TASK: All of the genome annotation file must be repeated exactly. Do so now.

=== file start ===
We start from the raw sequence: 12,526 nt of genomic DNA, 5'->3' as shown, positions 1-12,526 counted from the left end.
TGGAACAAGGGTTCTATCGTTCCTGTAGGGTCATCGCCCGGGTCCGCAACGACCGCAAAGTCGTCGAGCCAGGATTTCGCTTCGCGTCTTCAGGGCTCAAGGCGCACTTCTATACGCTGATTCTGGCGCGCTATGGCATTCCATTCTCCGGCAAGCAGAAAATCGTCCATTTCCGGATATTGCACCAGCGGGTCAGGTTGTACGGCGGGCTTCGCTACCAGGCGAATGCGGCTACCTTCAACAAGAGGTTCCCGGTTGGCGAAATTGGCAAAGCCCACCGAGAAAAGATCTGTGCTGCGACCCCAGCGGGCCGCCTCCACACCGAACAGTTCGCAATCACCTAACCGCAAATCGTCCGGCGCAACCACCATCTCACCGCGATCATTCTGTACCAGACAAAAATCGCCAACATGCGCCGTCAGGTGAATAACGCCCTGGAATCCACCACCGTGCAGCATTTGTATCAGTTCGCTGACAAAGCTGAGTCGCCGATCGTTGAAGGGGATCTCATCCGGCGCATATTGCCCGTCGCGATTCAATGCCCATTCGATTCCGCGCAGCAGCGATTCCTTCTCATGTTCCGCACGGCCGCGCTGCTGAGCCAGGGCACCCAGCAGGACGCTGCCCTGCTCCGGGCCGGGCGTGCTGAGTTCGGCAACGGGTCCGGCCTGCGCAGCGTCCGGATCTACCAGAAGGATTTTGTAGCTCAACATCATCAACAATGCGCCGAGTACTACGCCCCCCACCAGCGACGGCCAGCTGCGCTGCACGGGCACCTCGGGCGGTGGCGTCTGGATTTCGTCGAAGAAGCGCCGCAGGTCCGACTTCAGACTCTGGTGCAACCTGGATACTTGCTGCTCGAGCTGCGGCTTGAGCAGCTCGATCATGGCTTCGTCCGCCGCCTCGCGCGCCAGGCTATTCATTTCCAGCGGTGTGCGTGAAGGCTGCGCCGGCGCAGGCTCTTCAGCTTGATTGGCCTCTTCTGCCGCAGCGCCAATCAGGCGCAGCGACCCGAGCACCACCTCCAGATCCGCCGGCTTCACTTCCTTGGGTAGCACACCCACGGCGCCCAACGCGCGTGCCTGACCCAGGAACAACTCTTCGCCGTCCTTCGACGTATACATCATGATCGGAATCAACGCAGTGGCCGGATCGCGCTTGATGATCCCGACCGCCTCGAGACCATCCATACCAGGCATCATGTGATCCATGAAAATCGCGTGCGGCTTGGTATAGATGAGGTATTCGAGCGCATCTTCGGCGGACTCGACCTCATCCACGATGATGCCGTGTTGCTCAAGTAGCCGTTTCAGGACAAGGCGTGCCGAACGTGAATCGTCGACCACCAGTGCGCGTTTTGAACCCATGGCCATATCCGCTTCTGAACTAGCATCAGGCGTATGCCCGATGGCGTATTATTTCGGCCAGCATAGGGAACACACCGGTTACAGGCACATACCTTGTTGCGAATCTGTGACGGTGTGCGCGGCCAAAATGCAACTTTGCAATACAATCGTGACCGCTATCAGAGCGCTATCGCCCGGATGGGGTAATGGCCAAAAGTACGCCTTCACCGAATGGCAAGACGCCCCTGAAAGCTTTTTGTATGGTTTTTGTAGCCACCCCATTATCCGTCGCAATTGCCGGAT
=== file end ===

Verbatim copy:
We start from the raw sequence: 12,526 nt of genomic DNA, 5'->3' as shown, positions 1-12,526 counted from the left end.
TGGAACAAGGGTTCTATCGTTCCTGTAGGGTCATCGCCCGGGTCCGCAACGACCGCAAAGTCGTCGAGCCAGGATTTCGCTTCGCGTCTTCAGGGCTCAAGGCGCACTTCTATACGCTGATTCTGGCGCGCTATGGCATTCCATTCTCCGGCAAGCAGAAAATCGTCCATTTCCGGATATTGCACCAGCGGGTCAGGTTGTACGGCGGGCTTCGCTACCAGGCGAATGCGGCTACCTTCAACAAGAGGTTCCCGGTTGGCGAAATTGGCAAAGCCCACCGAGAAAAGATCTGTGCTGCGACCCCAGCGGGCCGCCTCCACACCGAACAGTTCGCAATCACCTAACCGCAAATCGTCCGGCGCAACCACCATCTCACCGCGATCATTCTGTACCAGACAAAAATCGCCAACATGCGCCGTCAGGTGAATAACGCCCTGGAATCCACCACCGTGCAGCATTTGTATCAGTTCGCTGACAAAGCTGAGTCGCCGATCGTTGAAGGGGATCTCATCCGGCGCATATTGCCCGTCGCGATTCAATGCCCATTCGATTCCGCGCAGCAGCGATTCCTTCTCATGTTCCGCACGGCCGCGCTGCTGAGCCAGGGCACCCAGCAGGACGCTGCCCTGCTCCGGGCCGGGCGTGCTGAGTTCGGCAACGGGTCCGGCCTGCGCAGCGTCCGGATCTACCAGAAGGATTTTGTAGCTCAACATCATCAACAATGCGCCGAGTACTACGCCCCCCACCAGCGACGGCCAGCTGCGCTGCACGGGCACCTCGGGCGGTGGCGTCTGGATTTCGTCGAAGAAGCGCCGCAGGTCCGACTTCAGACTCTGGTGCAACCTGGATACTTGCTGCTCGAGCTGCGGCTTGAGCAGCTCGATCATGGCTTCGTCCGCCGCCTCGCGCGCCAGGCTATTCATTTCCAGCGGTGTGCGTGAAGGCTGCGCCGGCGCAGGCTCTTCAGCTTGATTGGCCTCTTCTGCCGCAGCGCCAATCAGGCGCAGCGACCCGAGCACCACCTCCAGATCCGCCGGCTTCACTTCCTTGGGTAGCACACCCACGGCGCCCAACGCGCGTGCCTGACCCAGGAACAACTCTTCGCCGTCCTTCGACGTATACATCATGATCGGAATCAACGCAGTGGCCGGATCGCGCTTGATGATCCCGACCGCCTCGAGACCATCCATACCAGGCATCATGTGATCCATGAAAATCGCGTGCGGCTTGGTATAGATGAGGTATTCGAGCGCATCTTCGGCGGACTCGACCTCATCCACGATGATGCCGTGTTGCTCAAGTAGCCGTTTCAGGACAAGGCGTGCCGAACGTGAATCGTCGACCACCAGTGCGCGTTTTGAACCCATGGCCATATCCGCTTCTGAACTAGCATCAGGCGTATGCCCGATGGCGTATTATTTCGGCCAGCATAGGGAACACACCGGTTACAGGCACATACCTTGTTGCGAATCTGTGACGGTGTGCGCGGCCAAAATGCAACTTTGCAATACAATCGTGACCGCTATCAGAGCGCTATCGCCCGGATGGGGTAATGGCCAAAAGTACGCCTTCACCGAATGGCAAGACGCCCCTGAAAGCTTTTTGTATGGTTTTTGTAGCCACCCCATTATCCGTCGCAATTGCCGGAT